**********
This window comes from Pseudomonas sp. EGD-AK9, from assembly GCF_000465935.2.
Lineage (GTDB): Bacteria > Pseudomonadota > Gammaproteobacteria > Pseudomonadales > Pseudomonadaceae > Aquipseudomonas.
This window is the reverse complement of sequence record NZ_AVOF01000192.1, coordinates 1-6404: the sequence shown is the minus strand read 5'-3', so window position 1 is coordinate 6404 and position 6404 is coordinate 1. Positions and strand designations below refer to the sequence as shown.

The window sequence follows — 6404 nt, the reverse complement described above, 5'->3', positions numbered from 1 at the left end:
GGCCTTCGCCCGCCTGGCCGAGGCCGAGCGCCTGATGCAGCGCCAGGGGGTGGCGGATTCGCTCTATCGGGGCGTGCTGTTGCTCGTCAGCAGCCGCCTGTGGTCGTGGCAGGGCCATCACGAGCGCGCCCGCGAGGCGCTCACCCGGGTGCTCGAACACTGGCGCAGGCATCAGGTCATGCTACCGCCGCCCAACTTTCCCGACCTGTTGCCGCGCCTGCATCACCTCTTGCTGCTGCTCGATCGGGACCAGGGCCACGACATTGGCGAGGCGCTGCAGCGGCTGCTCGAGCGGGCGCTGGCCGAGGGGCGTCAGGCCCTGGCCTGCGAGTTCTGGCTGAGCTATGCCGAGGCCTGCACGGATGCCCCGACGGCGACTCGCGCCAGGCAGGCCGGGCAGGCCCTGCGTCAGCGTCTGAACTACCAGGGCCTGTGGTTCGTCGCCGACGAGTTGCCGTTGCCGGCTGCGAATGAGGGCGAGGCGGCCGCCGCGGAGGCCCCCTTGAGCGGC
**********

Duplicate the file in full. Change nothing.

This window comes from Pseudomonas sp. EGD-AK9, from assembly GCF_000465935.2.
Lineage (GTDB): Bacteria > Pseudomonadota > Gammaproteobacteria > Pseudomonadales > Pseudomonadaceae > Aquipseudomonas.
This window is the reverse complement of sequence record NZ_AVOF01000192.1, coordinates 1-6404: the sequence shown is the minus strand read 5'-3', so window position 1 is coordinate 6404 and position 6404 is coordinate 1. Positions and strand designations below refer to the sequence as shown.

The window sequence follows — 6404 nt, the reverse complement described above, 5'->3', positions numbered from 1 at the left end:
GGCCTTCGCCCGCCTGGCCGAGGCCGAGCGCCTGATGCAGCGCCAGGGGGTGGCGGATTCGCTCTATCGGGGCGTGCTGTTGCTCGTCAGCAGCCGCCTGTGGTCGTGGCAGGGCCATCACGAGCGCGCCCGCGAGGCGCTCACCCGGGTGCTCGAACACTGGCGCAGGCATCAGGTCATGCTACCGCCGCCCAACTTTCCCGACCTGTTGCCGCGCCTGCATCACCTCTTGCTGCTGCTCGATCGGGACCAGGGCCACGACATTGGCGAGGCGCTGCAGCGGCTGCTCGAGCGGGCGCTGGCCGAGGGGCGTCAGGCCCTGGCCTGCGAGTTCTGGCTGAGCTATGCCGAGGCCTGCACGGATGCCCCGACGGCGACTCGCGCCAGGCAGGCCGGGCAGGCCCTGCGTCAGCGTCTGAACTACCAGGGCCTGTGGTTCGTCGCCGACGAGTTGCCGTTGCCGGCTGCGAATGAGGGCGAGGCGGCCGCCGCGGAGGCCCCCTTGAGCGGC